More Property, Please.
When a subdivision is created and a plat or map for that subdivision is filed with the respective government agency, the plat or map will generally indicate the location of alleys, streets, roads, and highways. The plat or map usually contains a dedication identifying the entity responsible for ownership and maintenance of the dedicated area. However, what happens to the dedicated area when it has been abandoned by the entity or the entity records documentation vacating its interest in the dedicated area?
Pursuant to Florida Statutes § 336.09, when the property is under the county commissioners’ control, they may “[v]acate, abandon, discontinue and close any existing public or private street, alleyway, road, highway, or other place used for travel, or any portion thereof, other than a state or federal highway,” and “renounce and disclaim any right of the county and the public in and to any land in connection therewith.” Fla. Stat. § 336.09(1)(a) (2017). The commissioners can make the determination to relinquish claim to the property upon “their own motion, or upon the request of any agency of the state, or of the federal government, or upon petition of any person or persons.” Fla. Stat. § 336.09(1) (2017).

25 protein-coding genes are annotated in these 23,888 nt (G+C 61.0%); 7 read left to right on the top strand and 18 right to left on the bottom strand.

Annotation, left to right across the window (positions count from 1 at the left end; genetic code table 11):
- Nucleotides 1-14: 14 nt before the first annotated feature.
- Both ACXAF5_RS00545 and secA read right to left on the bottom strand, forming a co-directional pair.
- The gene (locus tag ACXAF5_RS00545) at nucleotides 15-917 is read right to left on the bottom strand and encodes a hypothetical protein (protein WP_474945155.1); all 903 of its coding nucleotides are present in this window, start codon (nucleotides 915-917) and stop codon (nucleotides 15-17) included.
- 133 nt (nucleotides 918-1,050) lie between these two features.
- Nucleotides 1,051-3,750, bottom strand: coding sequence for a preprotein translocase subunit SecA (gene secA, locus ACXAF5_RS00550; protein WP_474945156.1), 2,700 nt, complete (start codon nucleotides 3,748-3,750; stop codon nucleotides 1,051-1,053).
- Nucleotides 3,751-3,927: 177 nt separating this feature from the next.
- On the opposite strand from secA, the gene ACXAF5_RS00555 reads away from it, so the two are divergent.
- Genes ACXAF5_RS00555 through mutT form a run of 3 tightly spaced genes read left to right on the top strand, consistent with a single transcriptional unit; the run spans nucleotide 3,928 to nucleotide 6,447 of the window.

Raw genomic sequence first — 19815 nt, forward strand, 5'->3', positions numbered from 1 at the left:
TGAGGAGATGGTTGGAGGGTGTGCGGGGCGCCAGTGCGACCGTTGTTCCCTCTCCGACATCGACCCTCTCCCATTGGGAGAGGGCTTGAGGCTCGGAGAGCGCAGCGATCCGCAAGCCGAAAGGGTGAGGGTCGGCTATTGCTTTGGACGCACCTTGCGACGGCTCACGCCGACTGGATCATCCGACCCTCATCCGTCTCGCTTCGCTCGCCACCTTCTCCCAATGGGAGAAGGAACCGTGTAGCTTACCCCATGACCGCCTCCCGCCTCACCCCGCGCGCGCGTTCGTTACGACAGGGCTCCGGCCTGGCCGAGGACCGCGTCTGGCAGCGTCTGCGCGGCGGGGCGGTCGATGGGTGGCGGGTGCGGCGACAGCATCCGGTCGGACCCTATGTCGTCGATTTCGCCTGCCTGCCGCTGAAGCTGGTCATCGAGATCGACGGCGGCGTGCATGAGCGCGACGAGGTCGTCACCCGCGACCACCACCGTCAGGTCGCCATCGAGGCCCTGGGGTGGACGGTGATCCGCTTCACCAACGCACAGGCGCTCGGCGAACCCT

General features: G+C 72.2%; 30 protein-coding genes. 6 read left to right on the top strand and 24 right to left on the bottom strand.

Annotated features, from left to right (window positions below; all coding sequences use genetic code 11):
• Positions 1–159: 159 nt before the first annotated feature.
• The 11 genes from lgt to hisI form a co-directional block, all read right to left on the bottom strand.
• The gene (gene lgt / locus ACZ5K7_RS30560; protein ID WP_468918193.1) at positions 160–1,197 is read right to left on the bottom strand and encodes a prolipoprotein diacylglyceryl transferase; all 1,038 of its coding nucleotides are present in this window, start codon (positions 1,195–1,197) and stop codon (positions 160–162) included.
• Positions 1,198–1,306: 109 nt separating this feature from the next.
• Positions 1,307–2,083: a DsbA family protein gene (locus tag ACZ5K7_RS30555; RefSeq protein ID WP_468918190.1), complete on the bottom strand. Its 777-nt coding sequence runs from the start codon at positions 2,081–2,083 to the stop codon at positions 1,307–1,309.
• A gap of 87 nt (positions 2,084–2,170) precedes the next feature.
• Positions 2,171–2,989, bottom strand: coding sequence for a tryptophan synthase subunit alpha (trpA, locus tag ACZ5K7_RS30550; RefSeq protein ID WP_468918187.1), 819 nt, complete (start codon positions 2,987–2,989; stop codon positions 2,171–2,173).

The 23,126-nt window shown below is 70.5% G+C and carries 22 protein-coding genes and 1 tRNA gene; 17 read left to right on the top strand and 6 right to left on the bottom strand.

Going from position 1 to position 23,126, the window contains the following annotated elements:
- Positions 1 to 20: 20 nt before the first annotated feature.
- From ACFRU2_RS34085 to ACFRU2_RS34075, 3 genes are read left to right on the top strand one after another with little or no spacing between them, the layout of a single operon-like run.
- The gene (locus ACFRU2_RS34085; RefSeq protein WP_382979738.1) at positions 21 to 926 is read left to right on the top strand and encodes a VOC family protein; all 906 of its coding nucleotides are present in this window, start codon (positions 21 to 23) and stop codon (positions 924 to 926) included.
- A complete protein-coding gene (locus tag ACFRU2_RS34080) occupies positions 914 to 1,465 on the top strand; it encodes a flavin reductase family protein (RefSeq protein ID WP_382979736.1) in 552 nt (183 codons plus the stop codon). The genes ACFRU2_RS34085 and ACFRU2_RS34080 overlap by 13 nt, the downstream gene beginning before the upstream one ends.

After the motion, request, or petition is submitted, the commissioner “may adopt a resolution declaring that at a definite time and place a public hearing will be held to consider the advisability of exercising the authority granted” by the section. Fla. Stat. § 336.09(2) (2017). Once the commissioner makes a determination, a resolution granting or denying the request is generally entered, but the resolution may not be recorded. If the document is not recorded, then a copy may be obtained from the commissioner’s office.
The resolution or the dedication on the plat or map may identify the subsequent owner of the interest in the dedicated area. However, “[w]here there is no specific dedication of streets on a plat or where the dedication is silent as to the reversionary interest after vacation of the streets, the general rule is that the owners of lots abutting the streets take title.” Title Note 24.01.03; see also TitleNote 24.01.08; Fla. Stat. § 336.12 (2017).
The county’s property appraiser will generally include the additional property in the legal description for the abutting lots of the vacated, closed, or abandoned area. The area is usually split equally among the abutting lots. When the mortgagee has a mortgage lien on the property, the legal description in the foreclosure action should include the additional property.